The thugs who cut down a dozen Charlie Hebdo are the international descendants of those who murder alleged blasphemers and apostates in Muslim nations.
The Internet is simply an effective tool for connecting people. Whether the network becomes a force for good or evil is up to its users. It's only because millions of people have mobilized in defense of our rights to connect and communicate that the Internet pendulum occasionally swings toward doing good.
Can the Charlie Hebdo tragedy which killed 17 men serve as a catalyst, in forging new and positive frontiers between Islam and the Western world?
For many women in Egypt, this Sunday will bring back particularly bitter memories -- of a brief moment when it seemed that a better future was finally within reach. Women stood alongside men throughout the 2011 uprising. However, in the years since they have faced a rising tide of violence and discrimination. And nowhere is safe.
If the only Arab leader has the vision and presence to call upon the religious leaders of Islam to do all in their power to stop the current barbarism, blood and destruction, Western nations need to support the fundamental change that he is promoting.
When Sarah Samir stepped this week on to an Egyptian soccer pitch to referee a men's match, she joined a small band of Arab women referees staking out their right to be involved in the sport on par with men.
The growth of microfinance solutions to address pressing development challenges has brought many of the world's formerly "unbanked" into formal financial systems.
They don't make them like that anymore. The First Lady of Arab cinema and its Golden Age, legend Faten Hamama, is gone, leaving a rich heritage that helped turn her country, Egypt, into a Hollywood on the Nile.
If you are planning on being atheist in the Middle East best be careful not to draw too much attention, especially online.
It should not escape notice that a handful of the world leaders who were at the march advocating freedom of speech do not uphold this right in their own countries, much less promote it. It made me think of an Oscar-worthy performance, ending when the credits rolled and everyone went home.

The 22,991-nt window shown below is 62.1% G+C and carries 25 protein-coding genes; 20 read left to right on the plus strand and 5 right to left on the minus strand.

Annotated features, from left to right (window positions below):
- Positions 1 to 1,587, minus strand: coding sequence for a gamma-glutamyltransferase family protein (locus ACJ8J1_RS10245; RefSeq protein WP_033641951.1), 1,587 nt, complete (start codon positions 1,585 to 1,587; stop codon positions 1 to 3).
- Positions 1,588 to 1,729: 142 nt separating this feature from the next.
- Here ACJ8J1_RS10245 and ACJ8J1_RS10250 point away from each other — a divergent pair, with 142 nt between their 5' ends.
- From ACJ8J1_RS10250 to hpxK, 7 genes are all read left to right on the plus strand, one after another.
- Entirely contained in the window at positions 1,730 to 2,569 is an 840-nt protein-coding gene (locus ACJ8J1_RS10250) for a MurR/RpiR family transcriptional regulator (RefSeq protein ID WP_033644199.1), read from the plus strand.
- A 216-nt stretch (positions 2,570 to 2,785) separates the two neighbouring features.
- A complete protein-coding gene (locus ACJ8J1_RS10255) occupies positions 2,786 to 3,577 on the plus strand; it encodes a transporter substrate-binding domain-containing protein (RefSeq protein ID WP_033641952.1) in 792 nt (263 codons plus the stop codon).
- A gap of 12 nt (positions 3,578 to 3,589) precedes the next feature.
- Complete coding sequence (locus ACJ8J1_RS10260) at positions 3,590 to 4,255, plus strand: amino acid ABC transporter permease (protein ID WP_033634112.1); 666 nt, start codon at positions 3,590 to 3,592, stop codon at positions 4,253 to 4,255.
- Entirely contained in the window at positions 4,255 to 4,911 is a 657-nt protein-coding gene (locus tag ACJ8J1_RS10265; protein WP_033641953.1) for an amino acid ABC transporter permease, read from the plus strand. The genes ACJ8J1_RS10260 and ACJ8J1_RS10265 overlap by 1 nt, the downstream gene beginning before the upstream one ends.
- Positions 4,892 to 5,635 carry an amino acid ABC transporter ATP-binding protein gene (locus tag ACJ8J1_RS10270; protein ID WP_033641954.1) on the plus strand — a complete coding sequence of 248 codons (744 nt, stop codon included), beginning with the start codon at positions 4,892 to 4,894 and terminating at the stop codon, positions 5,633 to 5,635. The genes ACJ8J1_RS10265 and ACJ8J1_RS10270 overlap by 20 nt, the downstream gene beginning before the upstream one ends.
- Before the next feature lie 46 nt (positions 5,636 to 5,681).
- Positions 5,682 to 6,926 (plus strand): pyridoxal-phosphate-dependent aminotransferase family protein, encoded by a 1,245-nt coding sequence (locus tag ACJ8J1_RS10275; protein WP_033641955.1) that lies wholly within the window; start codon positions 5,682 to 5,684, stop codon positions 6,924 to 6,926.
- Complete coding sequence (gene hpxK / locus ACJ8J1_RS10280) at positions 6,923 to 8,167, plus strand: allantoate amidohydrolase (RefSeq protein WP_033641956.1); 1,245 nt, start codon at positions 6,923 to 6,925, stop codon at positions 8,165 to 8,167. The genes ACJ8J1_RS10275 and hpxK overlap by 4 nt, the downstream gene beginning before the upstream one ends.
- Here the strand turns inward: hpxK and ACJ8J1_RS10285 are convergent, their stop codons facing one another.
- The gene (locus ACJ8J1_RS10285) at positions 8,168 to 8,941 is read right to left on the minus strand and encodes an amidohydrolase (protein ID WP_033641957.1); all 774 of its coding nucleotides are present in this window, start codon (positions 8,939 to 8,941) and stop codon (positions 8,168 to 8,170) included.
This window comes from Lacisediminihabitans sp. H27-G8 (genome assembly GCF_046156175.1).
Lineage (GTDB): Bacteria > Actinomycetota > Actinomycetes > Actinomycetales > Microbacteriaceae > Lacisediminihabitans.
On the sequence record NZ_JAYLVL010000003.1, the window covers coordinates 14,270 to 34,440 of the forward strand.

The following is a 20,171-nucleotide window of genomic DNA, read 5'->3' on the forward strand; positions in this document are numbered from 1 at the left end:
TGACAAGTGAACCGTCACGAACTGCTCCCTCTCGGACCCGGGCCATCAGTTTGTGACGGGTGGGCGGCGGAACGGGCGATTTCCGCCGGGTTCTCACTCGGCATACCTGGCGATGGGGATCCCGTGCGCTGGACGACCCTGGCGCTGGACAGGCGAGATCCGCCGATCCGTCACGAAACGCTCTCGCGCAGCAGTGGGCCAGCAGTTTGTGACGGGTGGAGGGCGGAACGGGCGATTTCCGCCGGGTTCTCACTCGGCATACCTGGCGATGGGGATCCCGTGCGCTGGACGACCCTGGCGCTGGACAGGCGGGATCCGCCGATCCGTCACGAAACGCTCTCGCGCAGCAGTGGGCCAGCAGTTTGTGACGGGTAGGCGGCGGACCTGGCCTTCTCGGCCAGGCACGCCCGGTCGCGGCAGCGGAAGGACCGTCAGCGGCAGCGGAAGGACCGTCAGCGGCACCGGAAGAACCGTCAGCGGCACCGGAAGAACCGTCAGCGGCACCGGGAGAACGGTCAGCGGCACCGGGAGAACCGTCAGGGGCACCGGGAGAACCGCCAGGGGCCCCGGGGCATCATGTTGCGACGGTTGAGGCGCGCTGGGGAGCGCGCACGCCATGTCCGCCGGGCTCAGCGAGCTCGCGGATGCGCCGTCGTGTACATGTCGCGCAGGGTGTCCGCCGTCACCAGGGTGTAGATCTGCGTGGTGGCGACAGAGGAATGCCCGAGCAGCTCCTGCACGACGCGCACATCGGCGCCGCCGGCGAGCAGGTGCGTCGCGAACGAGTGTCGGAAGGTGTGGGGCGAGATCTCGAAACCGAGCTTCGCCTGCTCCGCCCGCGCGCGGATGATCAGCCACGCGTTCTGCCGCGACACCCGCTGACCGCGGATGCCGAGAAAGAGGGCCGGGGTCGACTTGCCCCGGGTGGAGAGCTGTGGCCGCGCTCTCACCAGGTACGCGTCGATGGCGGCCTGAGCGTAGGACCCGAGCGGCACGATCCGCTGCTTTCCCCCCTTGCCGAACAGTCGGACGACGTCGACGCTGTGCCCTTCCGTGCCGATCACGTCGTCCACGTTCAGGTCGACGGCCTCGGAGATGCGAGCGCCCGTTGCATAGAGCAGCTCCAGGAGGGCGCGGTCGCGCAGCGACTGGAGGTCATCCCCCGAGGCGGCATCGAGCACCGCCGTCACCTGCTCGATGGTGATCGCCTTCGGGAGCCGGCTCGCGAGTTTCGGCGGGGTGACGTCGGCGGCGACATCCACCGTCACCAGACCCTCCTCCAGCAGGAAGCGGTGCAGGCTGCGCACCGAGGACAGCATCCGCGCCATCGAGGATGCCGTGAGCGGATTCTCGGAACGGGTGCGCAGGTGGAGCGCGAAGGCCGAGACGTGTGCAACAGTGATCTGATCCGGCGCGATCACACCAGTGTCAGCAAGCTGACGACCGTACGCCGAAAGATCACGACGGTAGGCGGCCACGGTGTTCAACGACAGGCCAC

I realized I'd never explored my hometown the way I'd explored Istanbul. I'd never given it the chances I'd gave to Istanbul. Though I greatly admire it, I'd never been open to its possibilities. Every magnificent spot in Istanbul reminded me of something about Cairo. So this is where I'm going next.
Leaving aside the fanatic fringe -- and it is just a fringe -- much of the world conflates "Muslim" and "Arab," although this is far from accurate. Many people seem willing to attribute the worst characteristics of a few to the many, and so the actions of a relatively small number of murderers can taint all 1.6 billion Muslims and 340 million Arabs.
Only by clinging steadfastly to a memory of a happy Syria can I believe that one day those who contributed to both sides of the current war will commit to help the victims of the conflict. Syrian refugees are dying in the cold, and the price of a jacket is far less than the price of a weapon.
The dominance of the military over politics has held back the emergence of functional civilian political contestation, leaving a vacuum filled by extremists despite the aspiration of millions of Egyptians for human dignity and non-corrupt government.
The shock wave from Paris is the latest in a growing wave of jihadi-inspired terror against Muslims and westerners in recent months in France, in Europe, in the Middle East and across the globe.
I need a hero. It's the reason I watch films, looking for what politicians, warmongers, our so-called diplomats and those giant corporations haven't given the world yet. And probably never will.